Quantum Moss, or QMoss for short, is an art piece embodying quantum physics phenomena visually. Installed on site 2022, QMoss is the first ever outdoor quantum art installation! The piece is built at Aalto University campus in Espoo, Finland with an official publication event organized in 2023 by Aalto University. QMoss embodies wood architecture, a numerical simulation of a quantum physical phenomena and will slowly start to grow moss, algae, lichen and saprotrophs. The large surface areas of QMoss are intentionally left untreated to benefit the natural plant growth but this natural aging process will also question and bring into discussion the life cycle of public art.
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You can find QMoss at 60°11’04.5″N 24°49’33.0″E . As you step out from Otaniemi A Bloc metro station the installation can be found just outside the doors looking towards Harald Herlin’s Study center.
World is changing constantly and rapidly around us. Should we not take notice of if more in our everyday life?
Design journey of QMoss
Below is our modification of a numerical simulation depicting the time evolution of a one-dimensional particle confined in a potential well. This has been the starting point of our design that has evolved into a multidimensional and captivating outcome.
Quantum Moss, or QMoss, for short is a multidisciplinary contemporary art project communicating quantum phenomenon through a tangible and concrete media of Finnish plywood and moss. Connecting quantum physics to the famous architectural surroundings of Aalto University campus through a biological media brings a natural, soft way to communicate quantum physics, and also contributes to the biodiversity of the campus. Through this connection to natural growth and decay, QMoss questions the lifecycle of public art in the time of global climate change: World is changing constantly and rapidly around us. Should we not take notice of if more in our everyday life?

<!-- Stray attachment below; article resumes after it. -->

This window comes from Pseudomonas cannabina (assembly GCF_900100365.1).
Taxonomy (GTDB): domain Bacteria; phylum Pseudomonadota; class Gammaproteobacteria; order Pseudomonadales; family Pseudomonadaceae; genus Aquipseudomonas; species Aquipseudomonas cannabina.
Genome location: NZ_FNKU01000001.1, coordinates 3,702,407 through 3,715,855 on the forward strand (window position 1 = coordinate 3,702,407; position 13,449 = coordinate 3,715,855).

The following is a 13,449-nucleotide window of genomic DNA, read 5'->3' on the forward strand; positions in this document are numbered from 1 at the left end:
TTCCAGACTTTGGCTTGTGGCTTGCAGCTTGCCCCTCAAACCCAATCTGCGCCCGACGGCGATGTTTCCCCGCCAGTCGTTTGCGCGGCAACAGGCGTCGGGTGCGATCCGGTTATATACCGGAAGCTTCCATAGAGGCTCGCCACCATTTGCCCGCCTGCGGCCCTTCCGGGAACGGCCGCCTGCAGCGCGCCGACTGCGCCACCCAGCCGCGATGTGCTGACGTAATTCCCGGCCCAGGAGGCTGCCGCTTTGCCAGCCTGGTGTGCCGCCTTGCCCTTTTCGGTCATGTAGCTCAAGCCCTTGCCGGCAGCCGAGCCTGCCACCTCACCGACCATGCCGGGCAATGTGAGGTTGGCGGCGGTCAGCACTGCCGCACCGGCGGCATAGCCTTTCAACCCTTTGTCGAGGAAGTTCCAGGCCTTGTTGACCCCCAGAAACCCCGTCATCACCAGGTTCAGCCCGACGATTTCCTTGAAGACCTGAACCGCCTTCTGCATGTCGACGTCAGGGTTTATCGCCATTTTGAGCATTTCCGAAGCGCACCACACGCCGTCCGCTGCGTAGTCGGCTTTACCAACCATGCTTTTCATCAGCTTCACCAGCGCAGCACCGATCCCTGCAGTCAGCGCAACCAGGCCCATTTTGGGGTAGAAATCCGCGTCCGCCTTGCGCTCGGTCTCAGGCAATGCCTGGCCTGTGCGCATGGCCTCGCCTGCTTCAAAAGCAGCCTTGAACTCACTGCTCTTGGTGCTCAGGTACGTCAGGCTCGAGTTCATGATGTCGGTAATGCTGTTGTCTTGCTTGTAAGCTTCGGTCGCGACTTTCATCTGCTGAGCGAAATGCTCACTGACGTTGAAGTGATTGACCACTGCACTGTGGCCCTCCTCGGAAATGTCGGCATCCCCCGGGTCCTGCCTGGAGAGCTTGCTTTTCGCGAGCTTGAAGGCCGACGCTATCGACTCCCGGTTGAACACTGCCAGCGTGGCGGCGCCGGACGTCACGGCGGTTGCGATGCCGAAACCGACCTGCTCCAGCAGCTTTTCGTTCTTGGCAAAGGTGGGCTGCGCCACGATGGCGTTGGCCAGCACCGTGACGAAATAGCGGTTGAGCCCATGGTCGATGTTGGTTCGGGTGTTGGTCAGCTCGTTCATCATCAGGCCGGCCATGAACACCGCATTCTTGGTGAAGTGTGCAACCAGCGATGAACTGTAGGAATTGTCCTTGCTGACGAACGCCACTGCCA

The shape of the moss pattern is designed through a numerical simulation of a quantum object in a confining potential, and is depicted through the peculiar structure of the installation. Moss, then again, already belongs to the campus and is found by the observant visitors of the campus.
QMoss was chosen through an open competition from several wonderfully inspiring suggestions. Please refer to the official Campus Art Competition announcement by Aalto University. Our original design was inspired through several reasons. One being the phenomenon of quantum tunneling, quantum particles being able to tunnel through barriers; the shape of the piece was to represent the continuum of the brick wall pushing through the other in the middle of the campus area. Second motivation for the placement of the piece comes from the urban nature at that particular spot: it already grows many types of moss and exactly at the spot, where you’d imagine the extension of the wall to stand at (See picture). The spread of the quantum moss had already begun!
However, as the Aalto University campus was undergoing big architectural changes, the location as well as the shape of our installation was therefore affected by uncertainty of both it’s final placement and it’s material choices. Our design has drastically changed through iterative process. As the design process developed we kept the most important design aspects firmly close to our original vision and mission. This gave us in fact the opportunity to revisit the values of the installation many times: sustainability, beauty and the connection to quantum physics.
The design of QMoss by Laura Piispanen and Noora Archer could not have been made to real without our most hard-working and dedicated team of architects!
Technical drawings and implementation: Hongfei Bi and Eszter Nagu (Aalto University)
Implementation and build: Hongfei Bi and Eszter Nagu, Milica Stefanović and Andrea Puscasu (Aalto University)